1. ITV Report

South Wales Police to double the number of officers trained to carry Tasers

Credit: Gareth Fuller/PA Archive/PA Images

South Wales Police is to double its number of Taser-trained officers in the next year following a wide-ranging review.

The review, started in spring 2018, looked into the best ways for police officers to protect the public and themselves in the face of challenges including assaults on officers, as well as the national rise in knife crime and “County Lines”.

As a result , South Wales Police will increase its proportion of Taser-trained officers from 10% of all officers to 20% in the next 12 months That means 281 more officers will be trained. A similar increase is planned for the following year.

The increase will kick in from the start of 2019.

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I am satisfied that the Chief Constable’s decision is in the public interest in every way. The use of a Taser is often misunderstood and misrepresented so it’s important to stress that – properly used – it is a means of preventing injury, not of causing injury.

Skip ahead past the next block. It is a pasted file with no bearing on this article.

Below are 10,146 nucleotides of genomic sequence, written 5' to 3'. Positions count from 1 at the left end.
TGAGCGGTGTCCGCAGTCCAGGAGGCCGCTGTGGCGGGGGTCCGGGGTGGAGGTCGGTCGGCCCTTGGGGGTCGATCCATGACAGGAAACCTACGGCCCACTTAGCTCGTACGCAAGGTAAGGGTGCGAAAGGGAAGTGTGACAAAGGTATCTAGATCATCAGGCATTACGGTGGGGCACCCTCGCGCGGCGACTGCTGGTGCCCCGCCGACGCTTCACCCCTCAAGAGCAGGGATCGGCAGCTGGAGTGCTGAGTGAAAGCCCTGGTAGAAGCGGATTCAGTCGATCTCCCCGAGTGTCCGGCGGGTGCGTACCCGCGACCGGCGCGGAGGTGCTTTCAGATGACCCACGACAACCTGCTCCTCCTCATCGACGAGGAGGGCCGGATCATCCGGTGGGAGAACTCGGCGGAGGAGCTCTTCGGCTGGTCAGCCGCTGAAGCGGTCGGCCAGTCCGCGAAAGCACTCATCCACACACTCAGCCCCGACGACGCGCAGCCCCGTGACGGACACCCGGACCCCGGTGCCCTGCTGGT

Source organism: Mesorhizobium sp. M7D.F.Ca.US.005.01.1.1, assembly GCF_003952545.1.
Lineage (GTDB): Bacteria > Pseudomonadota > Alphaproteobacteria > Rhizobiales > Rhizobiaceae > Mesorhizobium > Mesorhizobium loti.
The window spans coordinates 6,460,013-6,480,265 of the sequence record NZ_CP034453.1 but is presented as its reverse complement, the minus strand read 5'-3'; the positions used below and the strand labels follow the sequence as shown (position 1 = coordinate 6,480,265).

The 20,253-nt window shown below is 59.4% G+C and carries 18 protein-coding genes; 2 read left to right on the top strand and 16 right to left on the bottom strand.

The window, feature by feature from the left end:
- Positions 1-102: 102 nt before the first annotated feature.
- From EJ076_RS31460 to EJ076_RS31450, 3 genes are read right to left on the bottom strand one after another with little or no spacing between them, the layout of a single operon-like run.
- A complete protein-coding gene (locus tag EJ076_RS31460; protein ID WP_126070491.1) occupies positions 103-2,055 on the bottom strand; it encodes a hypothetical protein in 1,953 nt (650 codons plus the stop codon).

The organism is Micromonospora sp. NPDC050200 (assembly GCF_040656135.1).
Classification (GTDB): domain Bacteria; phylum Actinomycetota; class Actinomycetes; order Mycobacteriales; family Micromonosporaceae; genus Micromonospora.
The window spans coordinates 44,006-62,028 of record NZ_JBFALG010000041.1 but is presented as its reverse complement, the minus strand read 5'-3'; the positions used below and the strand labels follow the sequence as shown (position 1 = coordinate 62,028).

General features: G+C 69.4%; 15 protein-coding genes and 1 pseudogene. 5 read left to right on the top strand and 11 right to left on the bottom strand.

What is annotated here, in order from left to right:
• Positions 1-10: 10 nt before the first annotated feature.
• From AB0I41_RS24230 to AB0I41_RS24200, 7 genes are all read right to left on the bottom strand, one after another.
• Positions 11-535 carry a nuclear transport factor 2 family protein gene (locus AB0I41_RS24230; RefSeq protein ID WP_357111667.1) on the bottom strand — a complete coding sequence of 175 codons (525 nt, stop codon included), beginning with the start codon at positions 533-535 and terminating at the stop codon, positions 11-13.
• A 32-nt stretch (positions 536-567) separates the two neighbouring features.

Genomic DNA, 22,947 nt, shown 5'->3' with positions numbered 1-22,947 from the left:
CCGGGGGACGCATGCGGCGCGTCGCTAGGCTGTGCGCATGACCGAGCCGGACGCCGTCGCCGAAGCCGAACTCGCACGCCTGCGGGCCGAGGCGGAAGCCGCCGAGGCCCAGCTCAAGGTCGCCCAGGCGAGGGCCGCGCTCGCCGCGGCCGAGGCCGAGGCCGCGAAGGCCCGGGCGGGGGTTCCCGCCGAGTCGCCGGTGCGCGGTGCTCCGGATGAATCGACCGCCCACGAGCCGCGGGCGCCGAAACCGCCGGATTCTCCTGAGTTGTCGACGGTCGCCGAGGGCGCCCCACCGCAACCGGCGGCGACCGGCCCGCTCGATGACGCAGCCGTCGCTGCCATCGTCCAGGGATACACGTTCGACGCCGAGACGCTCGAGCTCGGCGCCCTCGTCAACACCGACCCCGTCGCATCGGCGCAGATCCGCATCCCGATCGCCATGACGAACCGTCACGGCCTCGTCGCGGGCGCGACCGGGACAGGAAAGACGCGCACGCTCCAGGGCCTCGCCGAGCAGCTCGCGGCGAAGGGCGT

Tasers are frequently used to prevent violence against police officers but also against members of the public and individuals who need to be restrained. I have looked specifically at the way in which Tasers are used by South Wales Police as part of my role in holding the Chief Constable to account for operational policing. As a result, I am very confident that the use of Taser by our officers is proportionate and frequently prevents harm.

Very often, the Taser isn’t even used because its very presence has been enough to deter an offender. In the vast majority of cases where Taser is carried, it is not deployed – and, even when it is deployed, prevention of violence comes from measures short of discharge such as projecting a laser’s red dot on to the suspect.

– Rt Hon Alun Michael, Police and Crime Commissioner